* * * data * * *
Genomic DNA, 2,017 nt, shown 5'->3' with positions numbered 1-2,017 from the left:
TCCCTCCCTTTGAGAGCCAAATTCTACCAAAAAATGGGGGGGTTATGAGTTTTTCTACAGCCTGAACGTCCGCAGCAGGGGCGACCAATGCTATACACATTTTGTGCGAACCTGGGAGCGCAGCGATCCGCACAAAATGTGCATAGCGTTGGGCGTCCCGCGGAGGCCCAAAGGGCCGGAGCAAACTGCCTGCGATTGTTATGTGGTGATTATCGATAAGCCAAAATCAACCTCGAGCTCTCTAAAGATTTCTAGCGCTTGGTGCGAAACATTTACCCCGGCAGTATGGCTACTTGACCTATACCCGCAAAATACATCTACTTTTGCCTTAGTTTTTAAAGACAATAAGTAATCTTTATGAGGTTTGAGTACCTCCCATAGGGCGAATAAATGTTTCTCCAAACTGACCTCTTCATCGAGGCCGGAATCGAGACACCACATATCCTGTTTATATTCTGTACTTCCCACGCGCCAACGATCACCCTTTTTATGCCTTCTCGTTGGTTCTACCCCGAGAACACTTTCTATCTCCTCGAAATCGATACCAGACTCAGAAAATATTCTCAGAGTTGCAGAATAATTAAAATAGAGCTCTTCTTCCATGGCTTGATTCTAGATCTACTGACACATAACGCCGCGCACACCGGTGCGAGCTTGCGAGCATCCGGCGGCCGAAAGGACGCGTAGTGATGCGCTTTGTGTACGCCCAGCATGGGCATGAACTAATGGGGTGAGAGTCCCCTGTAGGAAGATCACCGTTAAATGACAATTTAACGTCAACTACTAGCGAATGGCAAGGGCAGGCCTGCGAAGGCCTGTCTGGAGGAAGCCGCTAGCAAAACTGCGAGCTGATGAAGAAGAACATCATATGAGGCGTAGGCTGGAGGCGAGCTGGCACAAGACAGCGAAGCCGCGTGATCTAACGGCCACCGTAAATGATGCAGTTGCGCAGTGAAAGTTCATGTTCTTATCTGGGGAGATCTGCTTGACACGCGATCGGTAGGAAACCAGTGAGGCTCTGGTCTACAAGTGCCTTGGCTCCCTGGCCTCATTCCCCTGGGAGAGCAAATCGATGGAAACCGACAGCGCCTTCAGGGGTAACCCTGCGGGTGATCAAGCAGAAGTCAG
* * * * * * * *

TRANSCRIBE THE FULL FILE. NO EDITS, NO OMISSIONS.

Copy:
Genomic DNA, 2,017 nt, shown 5'->3' with positions numbered 1-2,017 from the left:
TCCCTCCCTTTGAGAGCCAAATTCTACCAAAAAATGGGGGGGTTATGAGTTTTTCTACAGCCTGAACGTCCGCAGCAGGGGCGACCAATGCTATACACATTTTGTGCGAACCTGGGAGCGCAGCGATCCGCACAAAATGTGCATAGCGTTGGGCGTCCCGCGGAGGCCCAAAGGGCCGGAGCAAACTGCCTGCGATTGTTATGTGGTGATTATCGATAAGCCAAAATCAACCTCGAGCTCTCTAAAGATTTCTAGCGCTTGGTGCGAAACATTTACCCCGGCAGTATGGCTACTTGACCTATACCCGCAAAATACATCTACTTTTGCCTTAGTTTTTAAAGACAATAAGTAATCTTTATGAGGTTTGAGTACCTCCCATAGGGCGAATAAATGTTTCTCCAAACTGACCTCTTCATCGAGGCCGGAATCGAGACACCACATATCCTGTTTATATTCTGTACTTCCCACGCGCCAACGATCACCCTTTTTATGCCTTCTCGTTGGTTCTACCCCGAGAACACTTTCTATCTCCTCGAAATCGATACCAGACTCAGAAAATATTCTCAGAGTTGCAGAATAATTAAAATAGAGCTCTTCTTCCATGGCTTGATTCTAGATCTACTGACACATAACGCCGCGCACACCGGTGCGAGCTTGCGAGCATCCGGCGGCCGAAAGGACGCGTAGTGATGCGCTTTGTGTACGCCCAGCATGGGCATGAACTAATGGGGTGAGAGTCCCCTGTAGGAAGATCACCGTTAAATGACAATTTAACGTCAACTACTAGCGAATGGCAAGGGCAGGCCTGCGAAGGCCTGTCTGGAGGAAGCCGCTAGCAAAACTGCGAGCTGATGAAGAAGAACATCATATGAGGCGTAGGCTGGAGGCGAGCTGGCACAAGACAGCGAAGCCGCGTGATCTAACGGCCACCGTAAATGATGCAGTTGCGCAGTGAAAGTTCATGTTCTTATCTGGGGAGATCTGCTTGACACGCGATCGGTAGGAAACCAGTGAGGCTCTGGTCTACAAGTGCCTTGGCTCCCTGGCCTCATTCCCCTGGGAGAGCAAATCGATGGAAACCGACAGCGCCTTCAGGGGTAACCCTGCGGGTGATCAAGCAGAAGTCAG